If you are stagnating for longer periods of time or simply see no development whatsoever when it comes to an exercise then it simply might not be for you. Even though plenty of other people find success with that exercise it doesn’t mean that you will find it too.

Try not to make a big deal about it. If it doesn’t work it doesn’t work. Simple as that. You don’t need red flags from your body for you to reconsider or think in other directions. Sometimes the reasons behind the why’s are invisible. Doesn’t mean that they do not exist.

Just keep in mind that there is no “golden” or “miracle” exercise that you MUST perform if you want to achieve your goals. There is no such thing and no such exercise will ever exist.

Conclusion

We hope we made your fitness life a bit easier with this article. People wonder what lies behind unsuccesful workouts because they wish to optimize the effort they put in and reach their full potential. We’re here to provide YOU with the necessary support in order to do just that.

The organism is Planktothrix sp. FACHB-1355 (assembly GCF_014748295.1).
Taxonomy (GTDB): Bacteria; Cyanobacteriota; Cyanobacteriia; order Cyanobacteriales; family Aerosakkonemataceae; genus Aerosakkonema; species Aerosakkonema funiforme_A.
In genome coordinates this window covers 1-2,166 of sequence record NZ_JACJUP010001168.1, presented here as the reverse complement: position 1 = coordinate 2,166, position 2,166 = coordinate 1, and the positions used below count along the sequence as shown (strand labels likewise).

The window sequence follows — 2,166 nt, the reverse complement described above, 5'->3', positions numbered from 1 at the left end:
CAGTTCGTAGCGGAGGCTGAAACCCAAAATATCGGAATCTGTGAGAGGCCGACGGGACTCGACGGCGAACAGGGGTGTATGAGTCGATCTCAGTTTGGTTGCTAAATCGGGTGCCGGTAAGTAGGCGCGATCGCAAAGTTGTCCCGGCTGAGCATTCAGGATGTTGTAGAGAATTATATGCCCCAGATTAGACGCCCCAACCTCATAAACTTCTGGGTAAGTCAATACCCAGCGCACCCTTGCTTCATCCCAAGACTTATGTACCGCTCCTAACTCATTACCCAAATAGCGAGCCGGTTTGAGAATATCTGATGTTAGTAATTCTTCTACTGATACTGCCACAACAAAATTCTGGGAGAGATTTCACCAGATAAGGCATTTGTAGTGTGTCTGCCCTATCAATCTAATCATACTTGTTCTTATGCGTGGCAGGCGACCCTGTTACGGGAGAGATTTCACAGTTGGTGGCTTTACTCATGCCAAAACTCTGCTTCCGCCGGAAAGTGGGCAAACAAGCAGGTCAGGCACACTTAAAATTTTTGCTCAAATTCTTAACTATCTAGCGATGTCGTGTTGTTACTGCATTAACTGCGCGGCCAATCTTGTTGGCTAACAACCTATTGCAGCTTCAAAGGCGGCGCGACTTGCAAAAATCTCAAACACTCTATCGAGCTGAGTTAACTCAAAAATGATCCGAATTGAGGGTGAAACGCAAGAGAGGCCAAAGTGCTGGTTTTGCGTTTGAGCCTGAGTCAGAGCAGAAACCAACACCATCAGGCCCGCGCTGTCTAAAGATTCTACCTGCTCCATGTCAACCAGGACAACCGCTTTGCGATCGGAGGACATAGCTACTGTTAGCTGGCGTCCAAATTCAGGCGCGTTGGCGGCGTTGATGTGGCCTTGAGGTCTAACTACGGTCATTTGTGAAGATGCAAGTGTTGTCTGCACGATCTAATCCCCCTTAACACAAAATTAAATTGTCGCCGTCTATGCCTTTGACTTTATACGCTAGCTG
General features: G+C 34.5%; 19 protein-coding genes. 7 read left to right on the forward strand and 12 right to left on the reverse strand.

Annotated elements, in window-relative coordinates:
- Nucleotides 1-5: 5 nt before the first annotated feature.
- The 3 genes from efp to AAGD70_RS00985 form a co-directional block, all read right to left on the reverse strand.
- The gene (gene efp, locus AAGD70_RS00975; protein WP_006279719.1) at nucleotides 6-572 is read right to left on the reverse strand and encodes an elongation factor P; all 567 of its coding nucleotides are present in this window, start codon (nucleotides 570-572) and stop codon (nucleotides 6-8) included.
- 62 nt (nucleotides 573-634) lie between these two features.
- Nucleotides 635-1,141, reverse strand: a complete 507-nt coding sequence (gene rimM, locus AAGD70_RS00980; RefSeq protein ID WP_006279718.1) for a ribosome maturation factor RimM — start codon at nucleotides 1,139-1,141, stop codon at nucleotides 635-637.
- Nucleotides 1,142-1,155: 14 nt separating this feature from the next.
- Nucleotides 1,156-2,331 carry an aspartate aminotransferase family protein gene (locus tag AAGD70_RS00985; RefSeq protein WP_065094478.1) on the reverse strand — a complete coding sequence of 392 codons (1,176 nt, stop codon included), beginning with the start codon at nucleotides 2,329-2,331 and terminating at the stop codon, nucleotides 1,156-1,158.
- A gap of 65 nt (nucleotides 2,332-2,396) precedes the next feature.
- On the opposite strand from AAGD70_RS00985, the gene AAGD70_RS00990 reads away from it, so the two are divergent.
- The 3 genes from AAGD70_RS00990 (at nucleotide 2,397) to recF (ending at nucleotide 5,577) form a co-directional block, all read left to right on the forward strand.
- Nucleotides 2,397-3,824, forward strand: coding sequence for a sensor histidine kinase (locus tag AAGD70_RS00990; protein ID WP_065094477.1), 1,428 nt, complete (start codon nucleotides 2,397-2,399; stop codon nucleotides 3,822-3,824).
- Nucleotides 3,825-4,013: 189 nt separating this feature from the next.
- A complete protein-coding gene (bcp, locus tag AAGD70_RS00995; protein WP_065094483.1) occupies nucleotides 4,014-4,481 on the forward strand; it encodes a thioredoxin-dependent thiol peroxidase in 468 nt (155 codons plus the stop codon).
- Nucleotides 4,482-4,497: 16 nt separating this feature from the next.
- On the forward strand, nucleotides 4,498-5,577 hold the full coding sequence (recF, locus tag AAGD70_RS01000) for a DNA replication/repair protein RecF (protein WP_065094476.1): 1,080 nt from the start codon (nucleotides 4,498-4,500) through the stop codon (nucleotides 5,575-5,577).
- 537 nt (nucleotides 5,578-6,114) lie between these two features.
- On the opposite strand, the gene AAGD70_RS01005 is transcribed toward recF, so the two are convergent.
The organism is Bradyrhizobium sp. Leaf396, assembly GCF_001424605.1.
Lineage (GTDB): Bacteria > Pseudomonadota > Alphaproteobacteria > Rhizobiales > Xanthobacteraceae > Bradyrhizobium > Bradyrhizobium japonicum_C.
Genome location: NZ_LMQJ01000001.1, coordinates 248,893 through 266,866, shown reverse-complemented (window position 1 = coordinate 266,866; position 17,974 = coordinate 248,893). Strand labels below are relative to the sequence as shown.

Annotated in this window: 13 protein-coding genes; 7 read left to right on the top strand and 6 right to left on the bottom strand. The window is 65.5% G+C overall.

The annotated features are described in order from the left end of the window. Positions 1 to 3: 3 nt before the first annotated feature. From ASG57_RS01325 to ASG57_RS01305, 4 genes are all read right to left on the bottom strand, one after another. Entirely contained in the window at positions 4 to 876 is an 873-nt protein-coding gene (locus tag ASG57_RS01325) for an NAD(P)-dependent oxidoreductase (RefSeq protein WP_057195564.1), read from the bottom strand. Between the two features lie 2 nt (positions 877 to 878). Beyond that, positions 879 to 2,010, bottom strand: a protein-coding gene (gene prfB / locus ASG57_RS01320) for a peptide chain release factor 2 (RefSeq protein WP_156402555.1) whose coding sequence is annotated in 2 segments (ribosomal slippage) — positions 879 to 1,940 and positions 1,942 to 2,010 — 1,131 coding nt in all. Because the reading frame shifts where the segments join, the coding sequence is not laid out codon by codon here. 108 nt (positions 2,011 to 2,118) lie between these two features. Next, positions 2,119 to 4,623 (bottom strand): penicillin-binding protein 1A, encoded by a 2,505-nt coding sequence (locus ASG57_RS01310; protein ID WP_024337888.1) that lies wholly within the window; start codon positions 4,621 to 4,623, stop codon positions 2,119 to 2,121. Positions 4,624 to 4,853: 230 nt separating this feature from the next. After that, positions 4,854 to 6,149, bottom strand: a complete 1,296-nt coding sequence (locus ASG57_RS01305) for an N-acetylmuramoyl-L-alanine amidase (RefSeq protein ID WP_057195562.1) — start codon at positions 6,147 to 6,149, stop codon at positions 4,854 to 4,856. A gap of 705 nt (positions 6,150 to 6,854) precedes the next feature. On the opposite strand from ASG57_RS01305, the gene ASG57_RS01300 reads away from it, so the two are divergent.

Going through all the bullets we’ve mentioned will surely help narrow down the list of things that might be holding you back when it comes to gradual progress – something we all strive for.

Thank you for your time.